Without losing yourself in the intricacies of political scheming before and right around the declaration of independence in Cameroon, it is suffice to say that the country’s modern history began with unrest and turmoil. The British Cameroons, with a majority of Muslim inhabitants, eventually decided to join the territories of Nigeria in 1961.
Acting president Ahmadou Ahidjo, the first ever in the history of the newborn republic, banned all political parties but one, and established himself as a dictator of sorts (albeit a much more democratic one, compared to those in neighbouring states), beginning in 1966: he resigned in 1982, and died in 1989, after leaving the country as a result of his deteriorating relationship with his successor (but more on that later!). It is even suggested that the few remaining audio and visuals remain of Ahidjo are due to the supporters of the current president of Cameroon
Enter Paul Biya: this former “golden boy” of Cameroonian politics has won presidential elections in 1983, 1984, 1992, 1997, 2004 and 2011, results which are considered deeply problematic due to the deeply flawed political system that took the place of the “one party rule”. Under Paul Biya, the majority controls the judicial system, as well as the media.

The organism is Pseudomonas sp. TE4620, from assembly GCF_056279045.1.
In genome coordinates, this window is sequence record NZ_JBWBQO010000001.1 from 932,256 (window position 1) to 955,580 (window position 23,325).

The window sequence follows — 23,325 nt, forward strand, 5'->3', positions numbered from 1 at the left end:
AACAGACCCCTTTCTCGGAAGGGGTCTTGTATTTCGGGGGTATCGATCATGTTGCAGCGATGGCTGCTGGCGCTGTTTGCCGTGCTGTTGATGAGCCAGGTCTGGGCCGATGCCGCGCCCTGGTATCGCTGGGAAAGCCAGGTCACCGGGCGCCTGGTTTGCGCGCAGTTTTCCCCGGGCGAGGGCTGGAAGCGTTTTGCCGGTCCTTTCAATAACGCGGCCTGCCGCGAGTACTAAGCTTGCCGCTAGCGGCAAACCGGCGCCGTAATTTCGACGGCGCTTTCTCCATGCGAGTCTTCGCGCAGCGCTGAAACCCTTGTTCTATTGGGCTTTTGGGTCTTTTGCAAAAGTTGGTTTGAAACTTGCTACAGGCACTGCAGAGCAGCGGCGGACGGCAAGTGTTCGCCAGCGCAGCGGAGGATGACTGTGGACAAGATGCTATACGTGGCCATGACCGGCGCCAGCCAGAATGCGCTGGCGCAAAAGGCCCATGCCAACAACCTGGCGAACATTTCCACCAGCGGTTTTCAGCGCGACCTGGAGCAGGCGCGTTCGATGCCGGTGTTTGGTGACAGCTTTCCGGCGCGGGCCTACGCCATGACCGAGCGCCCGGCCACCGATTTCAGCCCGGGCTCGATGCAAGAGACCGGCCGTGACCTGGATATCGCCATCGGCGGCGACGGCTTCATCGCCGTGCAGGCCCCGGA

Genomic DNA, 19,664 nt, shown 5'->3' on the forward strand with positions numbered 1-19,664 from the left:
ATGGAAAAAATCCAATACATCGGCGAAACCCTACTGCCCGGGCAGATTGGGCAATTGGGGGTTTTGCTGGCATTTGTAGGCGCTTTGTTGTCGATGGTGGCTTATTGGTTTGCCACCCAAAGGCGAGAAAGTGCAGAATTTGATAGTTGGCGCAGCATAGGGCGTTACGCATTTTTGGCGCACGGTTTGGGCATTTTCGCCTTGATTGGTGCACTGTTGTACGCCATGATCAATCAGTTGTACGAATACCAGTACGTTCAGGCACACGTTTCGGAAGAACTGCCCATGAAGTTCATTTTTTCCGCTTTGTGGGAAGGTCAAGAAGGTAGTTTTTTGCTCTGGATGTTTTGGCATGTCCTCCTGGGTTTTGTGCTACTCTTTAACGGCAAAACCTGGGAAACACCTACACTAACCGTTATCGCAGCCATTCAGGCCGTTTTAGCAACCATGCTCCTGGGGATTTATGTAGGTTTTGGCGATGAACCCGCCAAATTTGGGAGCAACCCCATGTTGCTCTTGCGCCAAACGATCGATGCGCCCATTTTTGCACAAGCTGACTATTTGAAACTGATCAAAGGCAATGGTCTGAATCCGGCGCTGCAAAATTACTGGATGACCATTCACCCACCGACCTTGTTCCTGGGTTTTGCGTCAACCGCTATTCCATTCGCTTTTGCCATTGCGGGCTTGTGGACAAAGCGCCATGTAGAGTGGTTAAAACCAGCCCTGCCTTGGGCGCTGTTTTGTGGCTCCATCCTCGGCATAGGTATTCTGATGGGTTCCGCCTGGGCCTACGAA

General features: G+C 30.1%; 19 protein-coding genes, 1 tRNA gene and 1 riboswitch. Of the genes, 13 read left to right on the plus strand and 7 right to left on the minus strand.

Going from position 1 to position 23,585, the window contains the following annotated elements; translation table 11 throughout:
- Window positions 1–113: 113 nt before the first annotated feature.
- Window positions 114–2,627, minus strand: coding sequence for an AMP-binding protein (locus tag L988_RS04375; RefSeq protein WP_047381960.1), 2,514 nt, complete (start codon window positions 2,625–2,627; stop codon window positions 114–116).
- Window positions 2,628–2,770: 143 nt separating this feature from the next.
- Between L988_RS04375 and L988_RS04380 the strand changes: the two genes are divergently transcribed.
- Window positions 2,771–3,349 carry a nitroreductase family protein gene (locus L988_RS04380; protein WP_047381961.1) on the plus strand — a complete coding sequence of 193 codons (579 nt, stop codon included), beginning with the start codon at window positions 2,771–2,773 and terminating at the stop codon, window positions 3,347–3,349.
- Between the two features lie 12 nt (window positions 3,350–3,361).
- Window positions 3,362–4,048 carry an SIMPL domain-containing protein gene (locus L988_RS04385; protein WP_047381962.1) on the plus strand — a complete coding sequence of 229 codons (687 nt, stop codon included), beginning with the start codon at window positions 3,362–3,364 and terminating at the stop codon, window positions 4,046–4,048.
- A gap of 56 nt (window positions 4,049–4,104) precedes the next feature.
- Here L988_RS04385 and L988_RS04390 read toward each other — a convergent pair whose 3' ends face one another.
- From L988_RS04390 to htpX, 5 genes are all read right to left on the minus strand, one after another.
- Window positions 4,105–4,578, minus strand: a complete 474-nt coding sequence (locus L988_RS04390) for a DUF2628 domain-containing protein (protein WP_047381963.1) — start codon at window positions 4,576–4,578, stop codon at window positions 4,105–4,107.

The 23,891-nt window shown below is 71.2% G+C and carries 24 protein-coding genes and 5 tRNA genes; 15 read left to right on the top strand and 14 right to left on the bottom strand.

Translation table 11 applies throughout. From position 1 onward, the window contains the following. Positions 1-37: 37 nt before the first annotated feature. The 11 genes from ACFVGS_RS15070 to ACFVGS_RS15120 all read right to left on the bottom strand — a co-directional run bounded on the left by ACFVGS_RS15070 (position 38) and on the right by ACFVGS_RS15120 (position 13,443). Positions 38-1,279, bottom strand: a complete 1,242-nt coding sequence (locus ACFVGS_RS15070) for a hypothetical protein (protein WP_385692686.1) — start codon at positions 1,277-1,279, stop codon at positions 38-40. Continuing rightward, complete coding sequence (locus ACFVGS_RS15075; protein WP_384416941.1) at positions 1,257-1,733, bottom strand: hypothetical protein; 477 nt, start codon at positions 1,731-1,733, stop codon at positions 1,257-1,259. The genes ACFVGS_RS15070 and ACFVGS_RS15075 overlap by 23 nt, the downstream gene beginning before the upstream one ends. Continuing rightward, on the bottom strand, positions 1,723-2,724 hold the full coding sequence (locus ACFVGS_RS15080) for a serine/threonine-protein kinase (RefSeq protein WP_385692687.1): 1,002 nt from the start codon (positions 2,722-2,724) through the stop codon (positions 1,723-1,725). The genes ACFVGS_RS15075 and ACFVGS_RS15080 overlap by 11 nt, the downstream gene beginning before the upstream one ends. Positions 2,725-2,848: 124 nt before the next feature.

The attempted coups that followed have been a direct consequence of his rule, and his standing in the eyes of the Western media has only improved thanks to his efforts against the Boko Haram radical Muslim militia, with its ties to ISIS. On the other hand, Biya seems to have sanctioned the mass killing in the south of Cameroon, an area which was only annexed to the Republic long after its declaration of independence and which has always reclaimed its own autonomy. As of 2018, Paul Biya is considered a dictator, and is the longest ruling one in Africa after Robert Mugabe was deposed in Zimbabwe.